Gelatine or gelatin is an odourless, tasteless and colourless substance used for thickening. It's used in cookery for gelling foods, being found in many commercial products such as jams and jellies, ice cream, preserved fruits and meats, powdered milk, meringues, taffy, nougat, marshmallows and fondant; home cooks often use it in desserts such as panna cotta. In the non-food world it's utilized for a range of processes such as photography, waterproofing, and dyeing; it can be a culture medium for bacteriological research and a coating for capsules (gel caps) and microscopic slides. It's a base for ointment and pastes such as toothpaste, and as an emulsifying agent in spray. It is used for glue or size, say in applying gold leaf. Pretty useful stuff.

Thing about gelatine is that it's a protein - collagen - derived from animal bones, cartilage, tendons, hoofs, ligaments and other yucky tissues such as pig skin. That's why it didn't become popular until it was commercially available in the late 19th century; before this time people had to boil their own animal bits for ages to make their own. (If they were lucky they could get their hands on isinglass, gelatine made from fish air bladders, or carrageen, a seaweed product, but these were rare.)

These days gelatine is readily available in any grocery store. It is sold in granulated or leaf (sheet) form. Granulated gelatine may be sold in a bulk package or in envelopes, but be careful with those envelopes; the amount they actually contain may vary widely and doesn't often correspond to the amount listed on the package (1/4 ounce or 1 tblsp (15 ml, usually), and I advise you to measure it to be sure. Leaf gelatine is less common; it's sold in packages of paper-thin sheets, four of which equal 1/4 oz package. Both products must be soaked first in cold liquid (water or juice or whatever the recipe directs) - 5 minutes for granulated gelatine, until pliable but still in one piece for leaf (1 to 3 minutes). The granulated gelatine softens and swells, absorbing the liquid and becoming an elastic, transparent mass; the leaf gelatine doesn't become a mass, but does soften, after which it should be drained. Then it must be heated over low temperature, stirring frequently, till it's dissolved. This amount will gel 2 cups (480 ml) of liquid.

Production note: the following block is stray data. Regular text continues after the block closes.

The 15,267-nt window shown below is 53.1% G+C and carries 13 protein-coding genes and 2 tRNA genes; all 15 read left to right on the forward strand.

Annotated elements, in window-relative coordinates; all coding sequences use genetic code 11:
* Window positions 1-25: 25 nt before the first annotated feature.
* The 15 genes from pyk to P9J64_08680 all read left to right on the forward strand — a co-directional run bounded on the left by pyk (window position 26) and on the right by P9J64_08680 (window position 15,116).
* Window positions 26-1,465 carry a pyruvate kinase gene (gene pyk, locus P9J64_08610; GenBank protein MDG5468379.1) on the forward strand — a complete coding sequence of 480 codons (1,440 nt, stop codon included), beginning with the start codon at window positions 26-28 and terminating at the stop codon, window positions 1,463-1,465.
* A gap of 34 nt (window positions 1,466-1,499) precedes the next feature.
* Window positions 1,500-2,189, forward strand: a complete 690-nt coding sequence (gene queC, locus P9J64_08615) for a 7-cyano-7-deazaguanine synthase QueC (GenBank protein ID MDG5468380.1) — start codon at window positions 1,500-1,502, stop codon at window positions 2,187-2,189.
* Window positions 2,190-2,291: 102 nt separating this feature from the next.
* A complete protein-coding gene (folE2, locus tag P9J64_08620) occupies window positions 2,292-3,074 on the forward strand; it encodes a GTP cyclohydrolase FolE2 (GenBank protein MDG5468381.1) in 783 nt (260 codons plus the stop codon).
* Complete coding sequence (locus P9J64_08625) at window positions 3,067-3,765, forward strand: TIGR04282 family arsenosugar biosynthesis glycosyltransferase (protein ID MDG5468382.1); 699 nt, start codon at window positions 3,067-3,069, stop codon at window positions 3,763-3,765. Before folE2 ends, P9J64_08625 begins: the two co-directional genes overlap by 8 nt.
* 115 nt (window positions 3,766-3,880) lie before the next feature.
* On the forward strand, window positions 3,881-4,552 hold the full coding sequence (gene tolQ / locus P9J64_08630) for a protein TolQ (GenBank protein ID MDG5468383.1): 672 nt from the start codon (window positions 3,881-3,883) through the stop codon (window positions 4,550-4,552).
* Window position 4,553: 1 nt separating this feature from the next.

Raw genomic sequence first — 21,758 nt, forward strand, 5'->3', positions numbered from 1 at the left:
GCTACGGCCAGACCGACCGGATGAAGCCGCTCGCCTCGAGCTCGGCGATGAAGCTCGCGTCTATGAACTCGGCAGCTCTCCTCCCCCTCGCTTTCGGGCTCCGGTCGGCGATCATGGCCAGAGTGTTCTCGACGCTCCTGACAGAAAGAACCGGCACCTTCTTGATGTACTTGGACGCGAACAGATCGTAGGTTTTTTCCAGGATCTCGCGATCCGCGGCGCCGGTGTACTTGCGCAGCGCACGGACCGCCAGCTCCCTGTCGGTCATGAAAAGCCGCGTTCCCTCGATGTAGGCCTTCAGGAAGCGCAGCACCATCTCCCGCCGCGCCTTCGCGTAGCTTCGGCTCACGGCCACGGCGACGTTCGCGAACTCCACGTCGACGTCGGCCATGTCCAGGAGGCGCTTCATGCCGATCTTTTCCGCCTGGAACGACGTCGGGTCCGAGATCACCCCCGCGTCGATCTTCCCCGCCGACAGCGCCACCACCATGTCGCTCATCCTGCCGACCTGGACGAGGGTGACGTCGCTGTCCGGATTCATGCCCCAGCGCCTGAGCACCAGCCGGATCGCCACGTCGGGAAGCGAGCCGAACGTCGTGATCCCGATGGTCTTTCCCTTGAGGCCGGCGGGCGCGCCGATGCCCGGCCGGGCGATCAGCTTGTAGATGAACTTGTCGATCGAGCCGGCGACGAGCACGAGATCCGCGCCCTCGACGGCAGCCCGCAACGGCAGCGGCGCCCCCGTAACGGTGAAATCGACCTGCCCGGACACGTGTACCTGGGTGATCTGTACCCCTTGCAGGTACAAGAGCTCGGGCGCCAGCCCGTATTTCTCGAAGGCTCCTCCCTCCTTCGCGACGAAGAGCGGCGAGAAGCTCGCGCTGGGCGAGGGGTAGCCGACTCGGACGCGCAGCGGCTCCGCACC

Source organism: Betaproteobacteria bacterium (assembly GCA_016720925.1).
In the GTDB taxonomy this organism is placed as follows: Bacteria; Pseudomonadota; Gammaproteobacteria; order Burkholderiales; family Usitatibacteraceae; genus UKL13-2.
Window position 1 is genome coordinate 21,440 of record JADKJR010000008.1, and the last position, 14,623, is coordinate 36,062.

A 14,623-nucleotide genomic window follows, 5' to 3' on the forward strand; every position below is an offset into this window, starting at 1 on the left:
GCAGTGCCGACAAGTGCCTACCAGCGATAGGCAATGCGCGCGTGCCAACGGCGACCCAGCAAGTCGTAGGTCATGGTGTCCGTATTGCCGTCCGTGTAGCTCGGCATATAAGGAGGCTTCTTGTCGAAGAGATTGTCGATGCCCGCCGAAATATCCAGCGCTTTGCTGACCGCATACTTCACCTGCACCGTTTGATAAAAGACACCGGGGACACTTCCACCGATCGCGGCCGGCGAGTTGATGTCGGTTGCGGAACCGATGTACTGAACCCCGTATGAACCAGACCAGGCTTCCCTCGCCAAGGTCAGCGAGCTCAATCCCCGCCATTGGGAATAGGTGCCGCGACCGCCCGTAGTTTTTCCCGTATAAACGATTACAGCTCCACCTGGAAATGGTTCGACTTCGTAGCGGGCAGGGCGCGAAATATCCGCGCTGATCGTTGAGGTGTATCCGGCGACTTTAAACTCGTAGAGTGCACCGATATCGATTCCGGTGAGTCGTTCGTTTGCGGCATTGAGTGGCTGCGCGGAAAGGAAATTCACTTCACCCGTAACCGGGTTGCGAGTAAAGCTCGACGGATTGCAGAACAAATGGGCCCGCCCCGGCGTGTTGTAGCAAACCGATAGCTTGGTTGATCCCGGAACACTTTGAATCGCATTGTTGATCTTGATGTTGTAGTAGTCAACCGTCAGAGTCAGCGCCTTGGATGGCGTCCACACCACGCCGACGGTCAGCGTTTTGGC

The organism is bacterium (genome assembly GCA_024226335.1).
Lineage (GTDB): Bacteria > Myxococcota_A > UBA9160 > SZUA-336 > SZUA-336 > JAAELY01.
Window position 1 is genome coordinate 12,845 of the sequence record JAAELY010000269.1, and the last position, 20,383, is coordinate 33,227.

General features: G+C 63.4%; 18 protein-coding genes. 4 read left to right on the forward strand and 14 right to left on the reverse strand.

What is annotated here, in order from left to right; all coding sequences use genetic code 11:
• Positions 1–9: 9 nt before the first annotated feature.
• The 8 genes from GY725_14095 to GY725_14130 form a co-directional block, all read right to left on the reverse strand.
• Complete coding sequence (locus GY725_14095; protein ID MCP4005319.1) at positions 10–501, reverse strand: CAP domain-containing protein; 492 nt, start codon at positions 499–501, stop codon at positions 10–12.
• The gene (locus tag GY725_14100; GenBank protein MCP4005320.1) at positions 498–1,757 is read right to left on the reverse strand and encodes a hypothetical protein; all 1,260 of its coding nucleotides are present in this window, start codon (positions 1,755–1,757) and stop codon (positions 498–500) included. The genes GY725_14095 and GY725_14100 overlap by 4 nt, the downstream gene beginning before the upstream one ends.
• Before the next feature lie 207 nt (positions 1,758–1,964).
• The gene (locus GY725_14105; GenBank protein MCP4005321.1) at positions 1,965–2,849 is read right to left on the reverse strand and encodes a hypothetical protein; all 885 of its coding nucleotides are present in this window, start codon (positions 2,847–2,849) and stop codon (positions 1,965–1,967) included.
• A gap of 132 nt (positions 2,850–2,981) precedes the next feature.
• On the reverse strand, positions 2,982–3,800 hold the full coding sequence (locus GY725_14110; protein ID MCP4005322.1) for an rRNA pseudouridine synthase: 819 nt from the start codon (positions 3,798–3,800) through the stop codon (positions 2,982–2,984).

Because it's made from animals, gelatine is not suitable for vegetarians. Substitute agar or kudzu starch.


, Gel"a*tine (), n. [F. g'elatine, fr. L. gelare to congeal. See Geal.] Chem. Animal jelly; glutinous material obtained from animal tissues by prolonged boiling. Specifically Physiol. Chem., a nitrogeneous colloid, not existing as such in the animal body, but formed by the hydrating action of boiling water on the collagen of various kinds of connective tissue (as tendons, bones, ligaments, etc.). Its distinguishing character is that of dissolving in hot water, and forming a jelly on cooling. It is an important ingredient of calf's-foot jelly, isinglass, glue, etc. It is used as food, but its nutritious qualities are of a low order.

⇒ Both spellings, gelatin and gelatine, are in good use, but the tendency of writers on physiological chemistry favors the form in -in, as in the United States Dispensatory, the United States Pharmacopeia, Fownes' Watts' Chemistry, Brande & Cox's Dictionary.

Blasting gelatin, an explosive, containing about ninety-five parts of nitroglycerin and five of collodion. -- Gelatin process, a name applied to a number of processes in the arts, involving the use of gelatin. Especially: (a) Photog. A dry-plate process in which gelatin is used as a substitute for collodion as the sensitized material. This is the dry-plate process in general use, and plates of extreme sensitiveness are produced by it. (b) Print. A method of producing photographic copies of drawings, engravings, printed pages, etc., and also of photographic pictures, which can be printed from in a press with ink, or (in some applications of the process) which can be used as the molds of stereotype or electrotype plates. (c) Print. or Copying A method of producing facsimile copies of an original, written or drawn in aniline ink upon paper, thence transferred to a cake of gelatin softened with glycerin, from which impressions are taken upon ordinary paper. -- Vegetable gelatin. See Gliadin.


© Webster 1913.

Gel"a*tine (?), n.

Same as Gelatin.


© Webster 1913.

Log in or register to write something here or to contact authors.